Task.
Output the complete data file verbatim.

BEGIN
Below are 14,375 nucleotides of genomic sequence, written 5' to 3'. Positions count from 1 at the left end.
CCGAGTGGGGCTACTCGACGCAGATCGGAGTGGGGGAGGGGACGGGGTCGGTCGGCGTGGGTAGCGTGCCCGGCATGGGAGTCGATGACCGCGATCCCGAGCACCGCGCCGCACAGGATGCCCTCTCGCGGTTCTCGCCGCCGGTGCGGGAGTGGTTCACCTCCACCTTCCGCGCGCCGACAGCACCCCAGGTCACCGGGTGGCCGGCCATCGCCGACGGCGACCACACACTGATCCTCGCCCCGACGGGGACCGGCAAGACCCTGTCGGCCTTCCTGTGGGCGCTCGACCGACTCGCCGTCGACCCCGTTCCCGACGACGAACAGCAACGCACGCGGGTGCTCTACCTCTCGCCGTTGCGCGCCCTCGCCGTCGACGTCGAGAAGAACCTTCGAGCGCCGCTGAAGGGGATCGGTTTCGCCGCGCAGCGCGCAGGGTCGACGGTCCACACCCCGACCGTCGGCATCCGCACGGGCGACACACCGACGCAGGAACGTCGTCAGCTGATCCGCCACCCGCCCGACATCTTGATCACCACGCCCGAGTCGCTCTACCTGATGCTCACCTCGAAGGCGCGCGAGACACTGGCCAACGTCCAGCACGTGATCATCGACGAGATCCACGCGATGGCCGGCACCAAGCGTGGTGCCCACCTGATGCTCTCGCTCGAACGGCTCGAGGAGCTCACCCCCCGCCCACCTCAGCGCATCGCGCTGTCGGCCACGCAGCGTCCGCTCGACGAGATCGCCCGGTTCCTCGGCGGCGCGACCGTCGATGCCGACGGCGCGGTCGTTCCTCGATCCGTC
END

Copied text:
Below are 14,375 nucleotides of genomic sequence, written 5' to 3'. Positions count from 1 at the left end.
CCGAGTGGGGCTACTCGACGCAGATCGGAGTGGGGGAGGGGACGGGGTCGGTCGGCGTGGGTAGCGTGCCCGGCATGGGAGTCGATGACCGCGATCCCGAGCACCGCGCCGCACAGGATGCCCTCTCGCGGTTCTCGCCGCCGGTGCGGGAGTGGTTCACCTCCACCTTCCGCGCGCCGACAGCACCCCAGGTCACCGGGTGGCCGGCCATCGCCGACGGCGACCACACACTGATCCTCGCCCCGACGGGGACCGGCAAGACCCTGTCGGCCTTCCTGTGGGCGCTCGACCGACTCGCCGTCGACCCCGTTCCCGACGACGAACAGCAACGCACGCGGGTGCTCTACCTCTCGCCGTTGCGCGCCCTCGCCGTCGACGTCGAGAAGAACCTTCGAGCGCCGCTGAAGGGGATCGGTTTCGCCGCGCAGCGCGCAGGGTCGACGGTCCACACCCCGACCGTCGGCATCCGCACGGGCGACACACCGACGCAGGAACGTCGTCAGCTGATCCGCCACCCGCCCGACATCTTGATCACCACGCCCGAGTCGCTCTACCTGATGCTCACCTCGAAGGCGCGCGAGACACTGGCCAACGTCCAGCACGTGATCATCGACGAGATCCACGCGATGGCCGGCACCAAGCGTGGTGCCCACCTGATGCTCTCGCTCGAACGGCTCGAGGAGCTCACCCCCCGCCCACCTCAGCGCATCGCGCTGTCGGCCACGCAGCGTCCGCTCGACGAGATCGCCCGGTTCCTCGGCGGCGCGACCGTCGATGCCGACGGCGCGGTCGTTCCTCGATCCGTC